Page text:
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THEATER REVIEW

Cut the quirks and what's left?

Bernard Farrell's new comedy, `The Verdi Girls,' is one missed opportunity after another. At least the stage is really cool.

June 04, 2007|Daryl H. Miller | Times Staff Writer

Comedy is all about truth. It's a mirror held up to human nature; we see ourselves and laugh into our own faces, reflected there before us.

The Laguna Playhouse production of Bernard Farrell's new comedy, "The Verdi Girls," begins with an element of utmost believability: a hotel suite in Milan, Italy, so luxuriously detailed that one wants to hop onto the stage, prop oneself up in bed and call for room service.

As the performance begins and the room fills with characters, however, reality quickly gives way to phoniness.

Too bad, because this production has been nurtured with high hopes. The playhouse, as part of an effort to ratchet up its development of new plays, commissioned this script from Farrell, the Irish writer whose work is so regularly scheduled there. Since 2000, his plays have been imported in a steady stream, with "Kevin's Bed," "Stella by Starlight," "Lovers at Versailles" and "Many Happy Returns" all receiving their U.S. premieres in Laguna.

Those plays have had their strengths and weaknesses; "The Verdi Girls" exhibits more of the latter than the former.

The Milan suite has been reserved by an American, Linda (Elyse Mirto), who has been a regular there, year after year, as enthusiasts gather to celebrate the work of opera composer Giuseppe Verdi. Linda has always made this trip with her husband but, recently widowed, has invited another Verdi fan, the Irish Breda (Katharine McEwan), to share the room.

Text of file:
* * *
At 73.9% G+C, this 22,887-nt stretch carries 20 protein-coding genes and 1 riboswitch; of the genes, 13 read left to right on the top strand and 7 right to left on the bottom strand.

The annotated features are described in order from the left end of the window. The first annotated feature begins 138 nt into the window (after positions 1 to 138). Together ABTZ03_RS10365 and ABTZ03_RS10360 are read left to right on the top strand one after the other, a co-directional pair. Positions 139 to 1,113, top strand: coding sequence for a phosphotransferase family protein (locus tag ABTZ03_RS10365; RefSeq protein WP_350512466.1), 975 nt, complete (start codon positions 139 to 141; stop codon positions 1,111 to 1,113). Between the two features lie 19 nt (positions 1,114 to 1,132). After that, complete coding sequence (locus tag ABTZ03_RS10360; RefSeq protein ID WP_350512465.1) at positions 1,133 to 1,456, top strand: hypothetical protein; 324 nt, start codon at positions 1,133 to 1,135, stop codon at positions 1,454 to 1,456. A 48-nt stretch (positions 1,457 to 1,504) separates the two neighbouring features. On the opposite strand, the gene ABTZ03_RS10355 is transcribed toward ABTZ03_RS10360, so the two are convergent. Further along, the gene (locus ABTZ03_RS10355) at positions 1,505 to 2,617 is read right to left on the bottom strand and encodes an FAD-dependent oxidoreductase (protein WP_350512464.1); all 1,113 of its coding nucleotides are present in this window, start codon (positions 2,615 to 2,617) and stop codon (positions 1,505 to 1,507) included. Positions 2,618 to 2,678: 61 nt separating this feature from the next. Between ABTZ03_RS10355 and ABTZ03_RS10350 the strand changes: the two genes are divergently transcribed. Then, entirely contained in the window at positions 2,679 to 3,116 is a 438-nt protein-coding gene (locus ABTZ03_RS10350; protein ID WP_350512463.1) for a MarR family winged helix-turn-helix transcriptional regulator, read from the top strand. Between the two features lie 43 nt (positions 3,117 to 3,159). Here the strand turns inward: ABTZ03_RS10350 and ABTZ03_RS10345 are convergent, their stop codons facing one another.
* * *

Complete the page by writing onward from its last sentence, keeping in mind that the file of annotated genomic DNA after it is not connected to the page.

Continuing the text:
They are attended to by the caricatured Mario (Vasili Bogazianos), a hotel employee who manages to be present whenever they give each other a sisterly embrace. He gets it into his head that they are lovers and keeps saying, "Is OK -- I am Italian," in his fractured English, to signal his lack of prudery in such matters.

The room becomes the congregating spot for other regular attendees: Oliver (Gregory North), the grand -- in his own mind, anyway -- English organizer of a yearly Verdi quiz, and an American couple, Pete (Bo Foxworth) and Patricia (Traci L. Crouch).

Rather than personalities, the characters are ascribed mere assortments of quirks: Pete's red-faced, bug-eyed determination to win this year's quiz; Mario's leering delight in women's embraces; and foot fetishist Oliver's not-so-subtle devouring of bare digits. Sketchiest of all is Oliver's 83-year-old mother (Patricia Cullen), whose prankish nature, exhibited offstage until well into the story, is meant to propel some of the most outrageous developments.

Laughs ensue, although they're prompted not so much by the script as by the zany efforts of director Andrew Barnicle and his actors. Foxworth and Mirto, in particular, build up nice heads of steam as pile-ups of indignities cause the characters to lose their cool.

Julie Keen's costumes, telegraphing the characters' goofier tendencies, elicit some of the performance's heartiest guffaws, and Paulie Jenkins' lighting is artful as always.

Best of all is that set, designed by Dwight Richard Odle. The luxury appointments and the idyllic landscape mural above the beds are merely the most obvious examples of his attention to detail. Walk to the lip of the stage beforehand and peer offstage; you'll see the set's meticulous continuation into a bathroom in one direction and a hotel hallway in the other.

Had Farrell brought that observant an eye to the script, "The Verdi Girls" might have emerged as a telling study in competitiveness and wayward affection. As it stands, it's a woeful opera of missed opportunity.

daryl.miller@latimes.com

*

`The Verdi Girls'

Where: Laguna Playhouse, 606 Laguna Canyon Road, Laguna Beach

When: 8 p.m. Tuesdays through Fridays, 2 and 8 p.m. Saturdays, 2 p.m. Sundays; also 2 p.m. June 14 and 7 p.m. June 24

Ends: July 1

Price: $30 to $65

Contact: (949) 497-2787 or www.lagunaplayhouse.com

Running time: 2 hours, 20 minutes

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